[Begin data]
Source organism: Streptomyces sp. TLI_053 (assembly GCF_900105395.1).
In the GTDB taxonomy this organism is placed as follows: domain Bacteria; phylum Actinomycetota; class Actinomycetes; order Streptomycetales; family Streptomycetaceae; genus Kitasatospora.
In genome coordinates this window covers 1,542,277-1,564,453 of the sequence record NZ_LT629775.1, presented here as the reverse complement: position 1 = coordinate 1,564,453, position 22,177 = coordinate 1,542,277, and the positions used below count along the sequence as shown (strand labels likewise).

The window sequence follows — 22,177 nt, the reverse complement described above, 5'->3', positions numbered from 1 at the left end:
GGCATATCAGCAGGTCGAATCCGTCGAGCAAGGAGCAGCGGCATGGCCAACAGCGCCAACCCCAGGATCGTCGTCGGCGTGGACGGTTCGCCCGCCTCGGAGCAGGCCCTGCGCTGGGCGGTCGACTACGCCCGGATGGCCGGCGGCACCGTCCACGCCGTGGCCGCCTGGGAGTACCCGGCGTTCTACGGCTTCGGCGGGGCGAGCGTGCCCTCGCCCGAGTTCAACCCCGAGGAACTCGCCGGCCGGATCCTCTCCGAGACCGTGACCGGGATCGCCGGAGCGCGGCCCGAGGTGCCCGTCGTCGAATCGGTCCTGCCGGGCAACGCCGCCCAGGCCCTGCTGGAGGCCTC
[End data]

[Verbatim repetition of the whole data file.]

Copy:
Source organism: Streptomyces sp. TLI_053 (assembly GCF_900105395.1).
In the GTDB taxonomy this organism is placed as follows: domain Bacteria; phylum Actinomycetota; class Actinomycetes; order Streptomycetales; family Streptomycetaceae; genus Kitasatospora.
In genome coordinates this window covers 1,542,277-1,564,453 of the sequence record NZ_LT629775.1, presented here as the reverse complement: position 1 = coordinate 1,564,453, position 22,177 = coordinate 1,542,277, and the positions used below count along the sequence as shown (strand labels likewise).

The window sequence follows — 22,177 nt, the reverse complement described above, 5'->3', positions numbered from 1 at the left end:
GGCATATCAGCAGGTCGAATCCGTCGAGCAAGGAGCAGCGGCATGGCCAACAGCGCCAACCCCAGGATCGTCGTCGGCGTGGACGGTTCGCCCGCCTCGGAGCAGGCCCTGCGCTGGGCGGTCGACTACGCCCGGATGGCCGGCGGCACCGTCCACGCCGTGGCCGCCTGGGAGTACCCGGCGTTCTACGGCTTCGGCGGGGCGAGCGTGCCCTCGCCCGAGTTCAACCCCGAGGAACTCGCCGGCCGGATCCTCTCCGAGACCGTGACCGGGATCGCCGGAGCGCGGCCCGAGGTGCCCGTCGTCGAATCGGTCCTGCCGGGCAACGCCGCCCAGGCCCTGCTGGAGGCCTC